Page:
Livescribe is taking its "digital smartpen" business to the cloud with Sky, a new Wi-Fi version announced today (Monday) for delivery in November. Like Livescribe's previous pens, such as the Echo and Pulse, it uses the Anoto system of specially-marked paper. However, unlike earlier models, it uploads files to Evernote, instead of storing them on users' PCs.
Livescribe is taking a gamble with Sky, because the pen doesn't work with the system used by the company's existing users, including some businesses, many students, and journalists. If you are using a pen to sync to Livescribe Desktop on a PC then feed the resulting file to Vision Object's character recognition program — a process for converting handwritten notes into text files — then you are out of luck. The Sky pen doesn't recognise Livescribe's desktop software and there's no ink-to-text conversion system at the moment.
Because of this incompatibility, Livescribe says it will continue to supply Echo pens. In fact, it is offering them at reduced prices: currently £66.99 instead of £99.99 for a 2GB starter pack. However, Livescribe is hoping to convert existing users to the new system while attracting new Evernote and tablet users.
On a visit to London, Byron Connell, Livescribe's US-based chief marketing officer, explained the new strategy to a small group of UK press, all of us Livescribe users.
Q: Will the new pen work with the Livescribe desktop software….
A: No. Livescribe Desktop is a cable-based solution. It continues to exist for the Echo smartpen product, and that continues as the entry-level product. The whole model around the Sky smartpen is cloud and tablet, but it should be possible for us to migrate all of your existing content into the Evernote environment.
Q: …because Livescribe Desktop is how you get your files into the OCR program, MyScript for Livescribe. So that doesn't work any more?
A: It doesn't, but we're working with Vision Objects (who do the OCR software) on a transcription service, which won't be ready at launch. We could run their algorithm on our servers and send not only your ink-strokes but also a transcribed version to your Evernote folder at the exact same time. There are also some Evernote developers that provide audio transcription services. All the audio files are right there in Evernote. That's something people have been asking for for a very long time. It might be 90 cents a minute, but it's very high quality.
Q: OCR is also how some of us get things into Microsoft Office. What happens to OneNote integration when everything's going to Evernote?
A: OneNote integration isn't part of the new product but it's something that we've looked at. We've been a little bit disappointed with OneNote. It has been a complete laggard in advancing the technology and having a good cloud solution. We've set things up so that Evernote is your repository and it has great ink search and all that stuff, and many many more users than OneNote. You can send it off from Evernote to a number of destinations that they already support -- LinkedIn, Twitter, Facebook and wherever else. We can plug in other destinations, such as Dropbox or OneNote or anything else, so I can still get my content pretty easily.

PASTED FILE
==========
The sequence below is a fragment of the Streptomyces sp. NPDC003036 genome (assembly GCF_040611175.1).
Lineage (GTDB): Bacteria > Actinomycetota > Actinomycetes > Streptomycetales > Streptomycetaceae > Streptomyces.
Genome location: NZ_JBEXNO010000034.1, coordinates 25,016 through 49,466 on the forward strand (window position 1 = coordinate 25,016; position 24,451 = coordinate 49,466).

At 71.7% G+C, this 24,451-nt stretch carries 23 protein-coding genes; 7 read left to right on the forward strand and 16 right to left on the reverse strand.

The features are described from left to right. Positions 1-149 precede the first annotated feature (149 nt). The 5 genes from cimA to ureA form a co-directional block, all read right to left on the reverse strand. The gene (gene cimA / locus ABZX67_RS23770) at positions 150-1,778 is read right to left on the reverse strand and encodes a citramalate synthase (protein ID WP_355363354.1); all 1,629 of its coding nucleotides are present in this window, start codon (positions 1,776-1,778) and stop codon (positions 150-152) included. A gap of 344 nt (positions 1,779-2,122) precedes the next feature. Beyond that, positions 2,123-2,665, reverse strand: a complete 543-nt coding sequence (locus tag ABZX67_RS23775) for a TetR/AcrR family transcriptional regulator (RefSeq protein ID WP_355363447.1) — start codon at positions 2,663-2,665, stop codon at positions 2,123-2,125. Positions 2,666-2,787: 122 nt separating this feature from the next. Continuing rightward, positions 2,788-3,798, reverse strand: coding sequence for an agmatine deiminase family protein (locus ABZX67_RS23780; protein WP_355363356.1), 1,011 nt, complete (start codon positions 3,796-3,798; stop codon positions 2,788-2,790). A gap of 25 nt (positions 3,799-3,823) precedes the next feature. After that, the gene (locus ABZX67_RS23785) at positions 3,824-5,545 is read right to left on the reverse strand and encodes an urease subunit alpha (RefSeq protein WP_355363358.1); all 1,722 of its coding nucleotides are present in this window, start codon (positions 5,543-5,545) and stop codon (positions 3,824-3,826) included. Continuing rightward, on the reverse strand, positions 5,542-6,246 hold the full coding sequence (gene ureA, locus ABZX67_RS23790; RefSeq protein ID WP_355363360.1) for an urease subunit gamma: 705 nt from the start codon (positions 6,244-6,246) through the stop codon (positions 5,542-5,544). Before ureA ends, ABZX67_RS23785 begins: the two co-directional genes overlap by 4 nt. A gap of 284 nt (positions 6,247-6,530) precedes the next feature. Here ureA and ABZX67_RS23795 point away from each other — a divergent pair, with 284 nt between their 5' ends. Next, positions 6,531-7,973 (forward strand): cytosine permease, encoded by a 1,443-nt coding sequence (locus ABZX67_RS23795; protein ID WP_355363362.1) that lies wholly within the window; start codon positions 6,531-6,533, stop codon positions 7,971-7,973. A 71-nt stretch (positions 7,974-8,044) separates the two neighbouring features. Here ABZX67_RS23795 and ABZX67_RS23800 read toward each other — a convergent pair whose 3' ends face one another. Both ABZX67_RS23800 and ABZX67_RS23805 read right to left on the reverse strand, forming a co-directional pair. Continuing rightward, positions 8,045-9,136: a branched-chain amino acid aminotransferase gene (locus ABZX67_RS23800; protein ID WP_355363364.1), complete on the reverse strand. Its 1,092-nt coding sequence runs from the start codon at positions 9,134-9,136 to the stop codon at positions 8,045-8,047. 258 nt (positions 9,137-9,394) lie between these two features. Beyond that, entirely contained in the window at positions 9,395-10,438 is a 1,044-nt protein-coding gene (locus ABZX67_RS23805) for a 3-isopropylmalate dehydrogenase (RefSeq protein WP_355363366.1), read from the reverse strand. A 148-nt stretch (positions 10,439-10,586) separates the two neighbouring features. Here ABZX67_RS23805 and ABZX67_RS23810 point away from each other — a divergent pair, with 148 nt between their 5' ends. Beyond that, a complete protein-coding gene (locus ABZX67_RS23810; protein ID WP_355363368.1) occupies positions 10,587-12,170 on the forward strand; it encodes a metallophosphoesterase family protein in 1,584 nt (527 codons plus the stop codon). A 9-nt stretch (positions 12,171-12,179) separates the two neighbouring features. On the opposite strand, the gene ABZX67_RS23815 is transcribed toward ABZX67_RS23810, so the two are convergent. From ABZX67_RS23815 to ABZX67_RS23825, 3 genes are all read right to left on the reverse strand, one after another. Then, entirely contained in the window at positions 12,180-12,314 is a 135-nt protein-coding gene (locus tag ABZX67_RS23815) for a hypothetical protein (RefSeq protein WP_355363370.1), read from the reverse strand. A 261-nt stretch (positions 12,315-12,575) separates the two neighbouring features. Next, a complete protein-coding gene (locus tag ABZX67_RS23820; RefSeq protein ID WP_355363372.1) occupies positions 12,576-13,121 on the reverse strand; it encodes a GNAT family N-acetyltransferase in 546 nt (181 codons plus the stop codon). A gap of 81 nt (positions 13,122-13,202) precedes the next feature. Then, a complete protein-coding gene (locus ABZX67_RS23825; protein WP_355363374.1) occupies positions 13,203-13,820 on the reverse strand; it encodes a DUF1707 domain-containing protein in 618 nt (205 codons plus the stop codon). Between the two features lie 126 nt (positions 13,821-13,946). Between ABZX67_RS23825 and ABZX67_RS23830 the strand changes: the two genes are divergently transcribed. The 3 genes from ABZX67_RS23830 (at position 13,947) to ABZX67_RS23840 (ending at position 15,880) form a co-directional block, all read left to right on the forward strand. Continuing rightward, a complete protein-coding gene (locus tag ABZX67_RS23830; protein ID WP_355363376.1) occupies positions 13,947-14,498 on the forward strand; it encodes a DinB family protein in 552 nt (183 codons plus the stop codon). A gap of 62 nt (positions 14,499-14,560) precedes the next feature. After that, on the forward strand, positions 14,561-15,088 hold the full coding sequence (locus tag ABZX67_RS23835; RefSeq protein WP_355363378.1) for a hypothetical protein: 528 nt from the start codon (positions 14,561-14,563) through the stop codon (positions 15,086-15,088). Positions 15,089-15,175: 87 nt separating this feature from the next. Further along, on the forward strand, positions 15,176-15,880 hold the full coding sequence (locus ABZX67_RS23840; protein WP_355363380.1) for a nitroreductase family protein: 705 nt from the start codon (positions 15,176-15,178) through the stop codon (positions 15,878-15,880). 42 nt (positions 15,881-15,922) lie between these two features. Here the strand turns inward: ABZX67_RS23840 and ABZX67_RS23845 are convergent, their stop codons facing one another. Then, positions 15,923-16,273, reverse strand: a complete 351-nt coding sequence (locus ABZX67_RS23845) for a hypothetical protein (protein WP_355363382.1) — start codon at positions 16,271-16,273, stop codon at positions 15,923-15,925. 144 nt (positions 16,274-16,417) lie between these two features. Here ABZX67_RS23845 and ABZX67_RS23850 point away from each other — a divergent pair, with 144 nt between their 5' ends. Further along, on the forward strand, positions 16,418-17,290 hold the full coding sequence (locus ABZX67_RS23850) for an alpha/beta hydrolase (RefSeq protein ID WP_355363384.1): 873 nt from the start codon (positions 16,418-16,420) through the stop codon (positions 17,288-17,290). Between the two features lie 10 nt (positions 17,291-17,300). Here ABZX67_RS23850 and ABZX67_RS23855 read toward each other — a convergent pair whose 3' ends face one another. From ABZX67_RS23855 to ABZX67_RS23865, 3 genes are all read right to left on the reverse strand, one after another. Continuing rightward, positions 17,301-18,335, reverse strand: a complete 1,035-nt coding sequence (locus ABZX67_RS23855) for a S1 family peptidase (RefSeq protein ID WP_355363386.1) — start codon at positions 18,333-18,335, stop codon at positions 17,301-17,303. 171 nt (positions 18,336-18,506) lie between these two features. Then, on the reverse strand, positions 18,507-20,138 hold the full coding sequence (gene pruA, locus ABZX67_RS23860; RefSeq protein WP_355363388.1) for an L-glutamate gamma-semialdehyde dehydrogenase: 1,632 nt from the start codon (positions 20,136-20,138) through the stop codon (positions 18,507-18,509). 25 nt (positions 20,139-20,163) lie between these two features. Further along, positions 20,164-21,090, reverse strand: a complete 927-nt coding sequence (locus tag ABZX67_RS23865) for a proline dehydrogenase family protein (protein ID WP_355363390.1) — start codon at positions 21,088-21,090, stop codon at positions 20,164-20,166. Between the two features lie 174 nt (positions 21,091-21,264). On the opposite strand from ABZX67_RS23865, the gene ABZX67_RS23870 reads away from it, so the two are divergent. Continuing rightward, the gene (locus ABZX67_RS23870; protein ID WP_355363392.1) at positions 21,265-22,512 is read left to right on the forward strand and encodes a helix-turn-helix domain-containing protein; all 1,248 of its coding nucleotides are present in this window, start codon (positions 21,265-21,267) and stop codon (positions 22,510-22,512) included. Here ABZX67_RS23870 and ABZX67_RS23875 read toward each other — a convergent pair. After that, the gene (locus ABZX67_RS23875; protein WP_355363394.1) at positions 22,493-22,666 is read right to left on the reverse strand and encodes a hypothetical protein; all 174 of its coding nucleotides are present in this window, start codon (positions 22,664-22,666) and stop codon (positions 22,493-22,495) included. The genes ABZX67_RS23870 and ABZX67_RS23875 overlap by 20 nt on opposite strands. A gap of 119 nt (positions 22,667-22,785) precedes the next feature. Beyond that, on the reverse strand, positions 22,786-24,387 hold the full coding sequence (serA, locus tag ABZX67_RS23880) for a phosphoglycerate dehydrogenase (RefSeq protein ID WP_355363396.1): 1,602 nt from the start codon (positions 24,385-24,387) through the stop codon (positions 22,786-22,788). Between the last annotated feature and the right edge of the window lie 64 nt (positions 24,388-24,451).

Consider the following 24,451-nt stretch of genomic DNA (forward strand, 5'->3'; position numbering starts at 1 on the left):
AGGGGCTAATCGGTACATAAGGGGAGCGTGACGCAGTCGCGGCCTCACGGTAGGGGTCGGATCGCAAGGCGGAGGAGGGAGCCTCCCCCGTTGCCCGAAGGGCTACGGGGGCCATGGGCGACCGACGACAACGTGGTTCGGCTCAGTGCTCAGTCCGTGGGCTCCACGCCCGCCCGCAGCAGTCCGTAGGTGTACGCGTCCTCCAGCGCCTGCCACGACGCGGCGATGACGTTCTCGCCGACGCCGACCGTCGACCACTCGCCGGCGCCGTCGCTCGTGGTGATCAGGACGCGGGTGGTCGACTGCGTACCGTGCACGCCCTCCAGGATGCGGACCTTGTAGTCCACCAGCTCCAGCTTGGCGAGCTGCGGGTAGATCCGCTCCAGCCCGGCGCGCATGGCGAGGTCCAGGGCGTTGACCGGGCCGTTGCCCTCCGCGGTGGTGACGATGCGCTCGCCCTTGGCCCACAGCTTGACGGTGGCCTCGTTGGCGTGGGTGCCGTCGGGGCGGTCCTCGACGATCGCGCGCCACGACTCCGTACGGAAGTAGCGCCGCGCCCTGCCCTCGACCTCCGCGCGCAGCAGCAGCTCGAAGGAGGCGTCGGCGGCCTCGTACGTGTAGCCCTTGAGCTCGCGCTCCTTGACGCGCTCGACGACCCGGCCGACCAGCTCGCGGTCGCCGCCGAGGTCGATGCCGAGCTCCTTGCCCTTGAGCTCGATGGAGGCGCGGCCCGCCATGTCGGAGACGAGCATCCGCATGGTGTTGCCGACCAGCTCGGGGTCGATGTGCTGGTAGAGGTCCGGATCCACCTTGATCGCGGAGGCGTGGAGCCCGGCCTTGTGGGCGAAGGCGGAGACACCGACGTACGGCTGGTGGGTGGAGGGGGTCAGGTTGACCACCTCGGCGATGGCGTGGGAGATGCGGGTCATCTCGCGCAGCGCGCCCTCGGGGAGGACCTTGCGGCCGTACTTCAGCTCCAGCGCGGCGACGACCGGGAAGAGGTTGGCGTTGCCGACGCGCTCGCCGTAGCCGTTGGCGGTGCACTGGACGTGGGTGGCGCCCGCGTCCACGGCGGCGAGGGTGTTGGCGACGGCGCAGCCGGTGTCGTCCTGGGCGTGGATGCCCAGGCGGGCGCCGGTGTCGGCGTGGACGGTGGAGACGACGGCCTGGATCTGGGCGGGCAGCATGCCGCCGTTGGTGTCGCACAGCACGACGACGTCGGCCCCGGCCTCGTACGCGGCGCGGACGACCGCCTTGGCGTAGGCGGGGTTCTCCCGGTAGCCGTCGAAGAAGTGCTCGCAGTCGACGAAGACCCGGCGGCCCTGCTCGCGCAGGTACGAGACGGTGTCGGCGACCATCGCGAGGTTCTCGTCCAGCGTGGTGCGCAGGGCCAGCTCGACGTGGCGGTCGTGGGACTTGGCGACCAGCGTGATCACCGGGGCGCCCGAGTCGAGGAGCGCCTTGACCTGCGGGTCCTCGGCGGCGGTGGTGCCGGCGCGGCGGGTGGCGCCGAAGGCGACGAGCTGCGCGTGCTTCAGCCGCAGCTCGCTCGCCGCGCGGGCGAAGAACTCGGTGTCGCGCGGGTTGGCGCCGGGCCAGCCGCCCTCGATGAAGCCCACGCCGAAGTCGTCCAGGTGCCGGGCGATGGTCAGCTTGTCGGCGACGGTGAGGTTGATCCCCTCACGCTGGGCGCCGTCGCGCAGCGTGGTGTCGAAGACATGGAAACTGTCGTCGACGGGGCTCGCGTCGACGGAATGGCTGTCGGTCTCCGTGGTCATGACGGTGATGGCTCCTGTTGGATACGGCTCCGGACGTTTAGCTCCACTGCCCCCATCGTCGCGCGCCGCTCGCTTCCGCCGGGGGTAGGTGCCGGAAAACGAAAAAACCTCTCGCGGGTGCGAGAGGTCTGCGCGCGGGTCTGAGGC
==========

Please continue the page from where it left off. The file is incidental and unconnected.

Q: So files are no longer stored on the local PC or server? You've still got to plug the pen in to a USB port to charge it….
A: Everything goes to the cloud. Even if you use a cable to link to your PC, that's just a pass-through: it goes to the cloud. Evernote has a sync model. This is a different product. We see the Livescribe desktop as an antiquated model. When it's in the cloud, you can access your content on different devices and you don't have to worry about your hard drive crashing.
I think we've created an environment that is 10 times better for sharing, for accessing information, and 65 percent of our customers have a tablet. They want to get stuff on their iPad, and from a customer point of view, sending stuff over a cable is not a well-received concept any more.
Q: Writing on an iPad is awful….
A: It is. Our research showed that only 13 percent of the people who were taking notes on a tablet were saying they were very satisfied with the experience. We presented this [Sky] concept to tablet users in person and in a survey of 600 users and they loved it. Part of what we're doing is we're designing for Evernote users and designing for tablet users.
Q: Why can't I have a rollerball or gel pen instead of a ballpoint in a smartpen? It's much nicer to write with.
A: The new cartridge is better: it's smoother, and it flows a lot better. We have experimented with a rollerball, and we're still interested in seeing if we can add that. The main challenge is that [the open tip] is where the infra-red optics are, so there's a tremendous compression of technology in this space. The cartridge activates the infra-red camera, so the tip needs to be magnetic. There's actually a tiny neo-magnet in the tip of the pen, which you've probably never seen, which reduces some of the noise. That's important if you're recording audio in a pen.
It was obvious that incompatibility with the past was our major bugbear, but as Connell said: "We're not discontinuing Echo. For the people who want a local experience, buy an Echo. There are customers with secure environments that want local storage, and don't want stuff in the cloud. We recognise that there are different needs in the marketplace."
It would be nice to have if Livescribe provided a formal commitment to support the Echo system for at least five or preferably 10 years, but it's hard to predict how the market for pen- and stylus-based products will develop. That's not just the market for smartpens. It's also the market for smartphones and tablets that can handle pen input, such as the Samsung Galaxy Note models and some Wacom-compatible Windows 8 PCs.